It is important to point out the findings of Allison et al. (1998b) who showed that the lack of positive effects on yield suggests that cover crops are not a financially viable option for sugar beet farmers as costs of establishment are not recouped by an increase in yield. However, if agricultural policy continues in the direction of using techniques to improve soil health through subsidising their use, the financial cost to the farmer may be outweighed by the financial reward of environmental subsidy.

Implications for policy makers
We have found that, excluding periods of extreme weather and unreasonable soil constraints, cover crops can have a positive or neutral effect on sugar beet yield. Furthermore, the effects on earthworm abundance and management of autumn rainfall suggest that inclusion of cover crops are beneficial to the soil environment. While we have not explored the long term effects of cover crops on the environment, our findings in combination with reports such as Cooper et al. (2017) suggest that including cover crops in the crop rotation is a viable option for improving soil structure and nutrient content in the short term.
Our findings show that a combination of cover crop species has no benefit to a single species cover crop and hence do not support the current EFA regulations. It is likely that the short growing period of the autumn sown cover crops does not allow sufficient time for species richness to outweigh the benefits of producing a large food source for soil fauna.

Cover crops were able to alter soil aggregation. This was governed by root density, soil moisture and soil texture. Through the growth of roots, a greater proportion of aggregates was produced which is a likely result of both direct root growth and wetting and drying cycles caused by plant water uptake. This effect was more pronounced when clay content in field soil was relatively high, reflecting the high plasticity of clay compared to sand.
Cover crops had a significant effect on soil moisture during their growth. Larger cover crops were able to have a greater influence on soil moisture as a result of both greater root exploration and higher water demand.
The influence of cover crops on soil moisture did not directly affect the water availability to the sugar beet crop. This is a result of destruction date of the cover crop allowing sufficient time for soil to reach field capacity.
The presence of cover crops increased earthworm populations in some conditions. This was determined by the presence of a food supply for earthworms and the soil moisture being favourable to earthworm activity.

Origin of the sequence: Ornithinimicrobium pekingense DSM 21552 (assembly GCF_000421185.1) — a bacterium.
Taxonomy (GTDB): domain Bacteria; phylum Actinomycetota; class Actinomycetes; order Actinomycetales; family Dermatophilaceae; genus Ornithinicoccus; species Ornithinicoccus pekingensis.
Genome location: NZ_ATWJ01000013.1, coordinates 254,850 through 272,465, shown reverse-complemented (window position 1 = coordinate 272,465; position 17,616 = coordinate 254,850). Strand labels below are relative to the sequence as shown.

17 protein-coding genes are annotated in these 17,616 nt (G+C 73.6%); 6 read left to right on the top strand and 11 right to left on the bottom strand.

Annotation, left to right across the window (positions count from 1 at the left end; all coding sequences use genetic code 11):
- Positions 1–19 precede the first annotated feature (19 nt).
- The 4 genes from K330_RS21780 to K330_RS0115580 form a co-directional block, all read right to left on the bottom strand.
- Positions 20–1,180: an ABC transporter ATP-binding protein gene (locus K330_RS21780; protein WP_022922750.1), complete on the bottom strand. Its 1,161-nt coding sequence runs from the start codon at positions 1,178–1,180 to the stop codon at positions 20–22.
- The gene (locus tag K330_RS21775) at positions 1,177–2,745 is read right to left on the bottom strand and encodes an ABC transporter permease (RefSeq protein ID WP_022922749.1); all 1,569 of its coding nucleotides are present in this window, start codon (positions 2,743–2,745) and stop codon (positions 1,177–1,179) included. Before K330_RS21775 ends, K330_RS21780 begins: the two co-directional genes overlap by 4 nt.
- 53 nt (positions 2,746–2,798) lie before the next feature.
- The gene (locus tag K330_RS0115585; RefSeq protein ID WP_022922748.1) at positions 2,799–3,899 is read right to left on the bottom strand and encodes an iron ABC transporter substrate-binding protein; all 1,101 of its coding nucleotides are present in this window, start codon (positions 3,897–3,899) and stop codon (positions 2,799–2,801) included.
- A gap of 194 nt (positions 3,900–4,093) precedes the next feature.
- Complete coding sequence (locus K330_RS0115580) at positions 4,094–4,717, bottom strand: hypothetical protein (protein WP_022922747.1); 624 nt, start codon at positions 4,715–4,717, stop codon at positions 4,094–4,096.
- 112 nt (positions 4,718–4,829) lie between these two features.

There was no benefit in terms of growth or influence on the soil structure, root growth or earthworm population of combining multiple cover crop species.
Cover crops were able to increase soil porosity on soils with a high sand content which led to better water uptake by the sugar beet and higher yields. This effect was not seen on soil with a higher clay content as a result of soil constraints during drought conditions.

Measurements of soil conductivity were a useful proxy for water uptake by both cover crops and sugar beet and indicated areas of the experiments that took up more water resulted in higher sugar beet yield.
The direct effect of cover crops on sugar beet yield were mixed and tended to be determined by water supply suggesting that water is still the most important environmental factor limiting sugar beet yield.
In reflection of the hypotheses set out at the start of the project it is reasonable to accept that the influence of cover crops on the soil structure is determined by a combination of environmental factors. The project has consistently shown that the volume of soil and the soil type has a considerable impact on the influence that cover crops roots have on the soil structure. Further to this, the variable results of the field experiments confirm that air temperature, soil moisture and water uptake will have a huge influence on the ability of cover crops to change the soil structure.
It is unlikely that the growth of cover crops will have had a detrimental effect on the soil structure, their variable results in years where autumn soil moisture is high and temperatures are low, the effect on cover crop growth will likely result in farmers questioning their investment of money and time at least in the short term.
When comparing results between all chapters and the published literature, we can accept that the success of cover crops will depend on soil texture. When experiments were conducted on soils with relatively high clay content, the effect of cover crop roots on the soil was more permanent. However, it was on soils with relatively low clay content where the effect of cover crops on sugar.

Please contact BBRO for further details.